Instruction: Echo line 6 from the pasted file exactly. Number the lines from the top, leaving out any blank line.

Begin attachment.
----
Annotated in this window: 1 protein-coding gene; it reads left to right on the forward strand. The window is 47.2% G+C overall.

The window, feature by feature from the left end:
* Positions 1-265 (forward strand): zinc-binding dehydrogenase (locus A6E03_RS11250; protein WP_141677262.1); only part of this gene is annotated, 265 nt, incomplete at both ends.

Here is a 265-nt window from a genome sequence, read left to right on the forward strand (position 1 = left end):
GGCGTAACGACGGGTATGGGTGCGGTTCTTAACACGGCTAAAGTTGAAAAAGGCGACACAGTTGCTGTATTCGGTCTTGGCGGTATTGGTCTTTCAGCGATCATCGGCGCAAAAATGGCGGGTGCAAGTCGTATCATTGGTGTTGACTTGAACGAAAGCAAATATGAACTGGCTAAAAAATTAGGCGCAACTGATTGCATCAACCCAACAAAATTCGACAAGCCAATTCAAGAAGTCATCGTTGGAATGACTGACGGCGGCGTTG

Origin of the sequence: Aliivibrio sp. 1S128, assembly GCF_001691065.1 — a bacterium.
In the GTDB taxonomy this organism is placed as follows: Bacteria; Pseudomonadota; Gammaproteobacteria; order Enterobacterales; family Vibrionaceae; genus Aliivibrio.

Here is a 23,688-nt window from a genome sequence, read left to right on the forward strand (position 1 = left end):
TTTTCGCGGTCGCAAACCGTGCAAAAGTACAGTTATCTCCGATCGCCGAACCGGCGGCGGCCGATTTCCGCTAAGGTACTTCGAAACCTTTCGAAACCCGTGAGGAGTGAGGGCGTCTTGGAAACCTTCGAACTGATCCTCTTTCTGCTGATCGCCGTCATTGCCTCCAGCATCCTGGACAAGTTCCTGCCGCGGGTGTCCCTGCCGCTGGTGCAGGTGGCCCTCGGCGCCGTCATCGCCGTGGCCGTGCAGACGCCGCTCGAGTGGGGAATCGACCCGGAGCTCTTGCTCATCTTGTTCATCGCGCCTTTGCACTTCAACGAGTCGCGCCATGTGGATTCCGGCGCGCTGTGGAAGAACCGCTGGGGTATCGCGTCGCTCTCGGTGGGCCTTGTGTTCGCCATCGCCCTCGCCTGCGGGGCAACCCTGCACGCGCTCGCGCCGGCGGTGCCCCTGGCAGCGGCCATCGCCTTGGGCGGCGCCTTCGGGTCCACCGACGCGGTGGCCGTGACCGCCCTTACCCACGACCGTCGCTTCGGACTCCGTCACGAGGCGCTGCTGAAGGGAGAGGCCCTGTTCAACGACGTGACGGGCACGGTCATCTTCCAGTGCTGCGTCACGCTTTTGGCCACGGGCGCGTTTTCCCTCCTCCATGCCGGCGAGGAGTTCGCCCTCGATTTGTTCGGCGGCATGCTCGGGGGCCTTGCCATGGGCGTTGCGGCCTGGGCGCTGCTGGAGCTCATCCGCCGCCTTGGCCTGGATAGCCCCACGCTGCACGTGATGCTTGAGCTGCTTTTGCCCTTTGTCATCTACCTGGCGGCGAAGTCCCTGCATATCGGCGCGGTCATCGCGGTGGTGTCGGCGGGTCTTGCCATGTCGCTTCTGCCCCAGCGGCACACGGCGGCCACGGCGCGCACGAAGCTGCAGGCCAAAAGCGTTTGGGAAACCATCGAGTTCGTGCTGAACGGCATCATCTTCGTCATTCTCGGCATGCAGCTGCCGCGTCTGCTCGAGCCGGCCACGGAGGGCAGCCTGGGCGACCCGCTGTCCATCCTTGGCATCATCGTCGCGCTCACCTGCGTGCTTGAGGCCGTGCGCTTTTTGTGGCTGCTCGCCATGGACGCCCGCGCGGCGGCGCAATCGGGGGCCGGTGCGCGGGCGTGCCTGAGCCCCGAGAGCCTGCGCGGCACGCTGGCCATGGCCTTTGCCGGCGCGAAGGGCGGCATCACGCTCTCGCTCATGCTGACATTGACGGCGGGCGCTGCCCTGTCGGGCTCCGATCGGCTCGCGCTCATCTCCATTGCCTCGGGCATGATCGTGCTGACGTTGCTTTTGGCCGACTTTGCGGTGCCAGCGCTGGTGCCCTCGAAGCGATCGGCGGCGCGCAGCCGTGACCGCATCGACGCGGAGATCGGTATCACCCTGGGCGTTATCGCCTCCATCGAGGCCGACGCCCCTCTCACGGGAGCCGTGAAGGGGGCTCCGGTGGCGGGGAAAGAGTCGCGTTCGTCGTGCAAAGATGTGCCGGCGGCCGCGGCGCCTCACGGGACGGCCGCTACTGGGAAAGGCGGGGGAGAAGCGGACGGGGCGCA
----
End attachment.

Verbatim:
Origin of the sequence: Aliivibrio sp. 1S128, assembly GCF_001691065.1 — a bacterium.